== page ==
Supergirl’s fourth episode (“The Faithful”) really knocked it out of the park. The villain, Thomas Coville, was played by the wonderful Chad Lowe. He was, honestly, brilliant. He walked the knife edge of crazy, misguided devotion (aka a cult). But there was a strange softness to him at times. He was a relatable zealot, which is perhaps the most dangerous kind. He inspired people to put their lives in jeopardy, devised a plot that nearly got thousands of people killed, all as a litmus test for faith. (And he also inadvertently woke up some beings who were in pods, so that will be interesting at a later date.)
But we have to talk about the fact that he immediately recognized Kara as Supergirl, during their one-on-one chat. It made me want to punch something. I mean, this buffoon who saw her once saw through her glasses and called her out—yet Lena is still in the dark? Are you kidding me? That was absolutely preposterous. And frustrating. Lena isn’t an idiot. So, I feel like she needed to be in on the secret, out loud, before this schmuck who saw Kara once.
What wasn’t maddening was the lovely array of girl time and girl power scattered through the episode. Girls’ night was particularly interesting right up until it got really awkward—relationship questions for Kara and kid questions for Alex/Maggie. One of the things that bothers me so much about the kids storyline is that Maggie is so clueless about how Alex really feels. I mean, I know Danvers puts on a good show, but Maggie is supposed to know her best. You’d think she’d have picked up on all of Alex’s Sad Doe Eyes. It’s weird. Annnnyway, that culminates in Chyler Leigh doing some damn fine acting and breaking down so spectacularly. The intense moment with Kara was so raw and so real that it made my heart ache for Alex, especially these lines: “I wanna teach her how to read, and how to throw a punch. … I want all of it. I want to be a mom. What am I going to do?” That last one is the kicker, because how do you choose between someone you love and someone you want to love? That’s a tricky spot to be in.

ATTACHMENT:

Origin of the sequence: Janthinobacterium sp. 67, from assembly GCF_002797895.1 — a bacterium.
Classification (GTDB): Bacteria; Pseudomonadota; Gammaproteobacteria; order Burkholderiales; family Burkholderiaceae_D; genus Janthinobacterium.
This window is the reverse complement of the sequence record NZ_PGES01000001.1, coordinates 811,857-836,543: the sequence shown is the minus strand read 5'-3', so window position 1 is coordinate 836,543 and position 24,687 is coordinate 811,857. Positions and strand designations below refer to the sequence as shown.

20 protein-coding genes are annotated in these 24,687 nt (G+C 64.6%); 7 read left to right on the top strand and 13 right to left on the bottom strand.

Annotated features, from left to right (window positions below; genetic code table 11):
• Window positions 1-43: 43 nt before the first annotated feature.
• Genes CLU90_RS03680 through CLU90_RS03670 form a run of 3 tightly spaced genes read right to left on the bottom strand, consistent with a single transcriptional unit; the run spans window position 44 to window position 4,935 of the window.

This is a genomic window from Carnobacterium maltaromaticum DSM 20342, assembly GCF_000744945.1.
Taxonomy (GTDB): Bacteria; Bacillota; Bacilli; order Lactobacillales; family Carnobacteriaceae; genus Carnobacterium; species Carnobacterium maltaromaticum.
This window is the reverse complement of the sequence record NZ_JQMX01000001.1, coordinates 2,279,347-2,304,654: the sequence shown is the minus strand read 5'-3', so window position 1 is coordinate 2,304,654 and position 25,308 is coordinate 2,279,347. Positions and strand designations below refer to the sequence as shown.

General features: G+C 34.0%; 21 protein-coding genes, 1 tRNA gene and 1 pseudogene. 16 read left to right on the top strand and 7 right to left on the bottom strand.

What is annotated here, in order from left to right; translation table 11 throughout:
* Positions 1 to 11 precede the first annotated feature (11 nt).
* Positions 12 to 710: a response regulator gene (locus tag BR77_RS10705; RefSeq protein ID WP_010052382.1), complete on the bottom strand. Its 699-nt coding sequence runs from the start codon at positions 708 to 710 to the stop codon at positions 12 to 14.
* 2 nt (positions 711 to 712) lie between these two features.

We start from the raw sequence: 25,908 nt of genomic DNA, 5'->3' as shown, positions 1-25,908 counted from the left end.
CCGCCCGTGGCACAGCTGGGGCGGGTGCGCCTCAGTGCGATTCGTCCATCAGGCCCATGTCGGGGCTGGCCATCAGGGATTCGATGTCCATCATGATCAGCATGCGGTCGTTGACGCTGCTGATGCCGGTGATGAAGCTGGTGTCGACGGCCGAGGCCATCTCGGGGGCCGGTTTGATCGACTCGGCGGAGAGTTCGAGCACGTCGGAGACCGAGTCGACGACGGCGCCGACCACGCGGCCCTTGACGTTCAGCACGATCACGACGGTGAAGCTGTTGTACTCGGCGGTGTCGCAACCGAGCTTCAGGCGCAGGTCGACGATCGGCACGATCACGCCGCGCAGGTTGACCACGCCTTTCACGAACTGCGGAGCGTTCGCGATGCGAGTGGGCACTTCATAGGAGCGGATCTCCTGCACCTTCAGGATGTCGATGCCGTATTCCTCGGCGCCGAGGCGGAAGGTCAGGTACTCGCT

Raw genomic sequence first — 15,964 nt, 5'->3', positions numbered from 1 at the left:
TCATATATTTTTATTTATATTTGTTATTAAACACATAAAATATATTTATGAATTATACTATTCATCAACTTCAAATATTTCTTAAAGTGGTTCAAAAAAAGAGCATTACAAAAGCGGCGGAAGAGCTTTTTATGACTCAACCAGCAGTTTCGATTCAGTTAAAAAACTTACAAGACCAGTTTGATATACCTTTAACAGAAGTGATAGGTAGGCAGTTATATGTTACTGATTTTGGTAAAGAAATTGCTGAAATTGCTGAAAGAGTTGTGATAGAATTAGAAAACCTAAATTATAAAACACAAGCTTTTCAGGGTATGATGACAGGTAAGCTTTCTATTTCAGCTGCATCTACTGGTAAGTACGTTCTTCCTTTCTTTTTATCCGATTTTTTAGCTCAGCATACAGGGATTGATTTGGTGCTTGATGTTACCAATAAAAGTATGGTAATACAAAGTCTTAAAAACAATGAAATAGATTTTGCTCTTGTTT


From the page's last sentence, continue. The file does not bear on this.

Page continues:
But the girl power doesn’t end there! Sam (Odette Annable is fitting in really well) and Lena bond, because Sam is totally killing it at her job. And I love that so much. But by java, she’s tightlipped about Ruby’s dad, which gives me alllll kinds of pause. I assume we’ll hear about him at some point. But that aside, I loved Lena giving Sam a pep talk and reassured her about Ruby: “Because I actually have the worst mother, objectively speaking.” and “That is how you raise a girl to be a badass.” And the first one made me laugh, while the second one made me cheer. Yes, Sam should go over the song with her daughter, but it is also healthy and good for a child to see her mother being awesome and succeeding. Like all things, it’s about finding balance. Sometimes hard to do, but not impossible. I do have about three thousand questions about Sam’s hallucinations and such. I hope that we gain more insight into that soon, because it feels like a touch too much of a slow burn.
I also think Jimmy was excellent this episode. Mehcad Brooks shines when he gives heartfelt, impassioned speeches. When he spoke about the first time he met Superman—not Clark—it was a powerful moment. I like that the show has him and Kara interacting more, returning to the core of their relationship.
I do wish that we’d get a little more of Winn. It seems like he only pops in and out, cracking a joke and solving a problem. His friendship with Kara was a major tenet of the first season, so I would like to see more of them just hanging out. And find a way to let Jeremy Jordan sing. Karaoke, guys! Come on, it’d be amaaaaazing.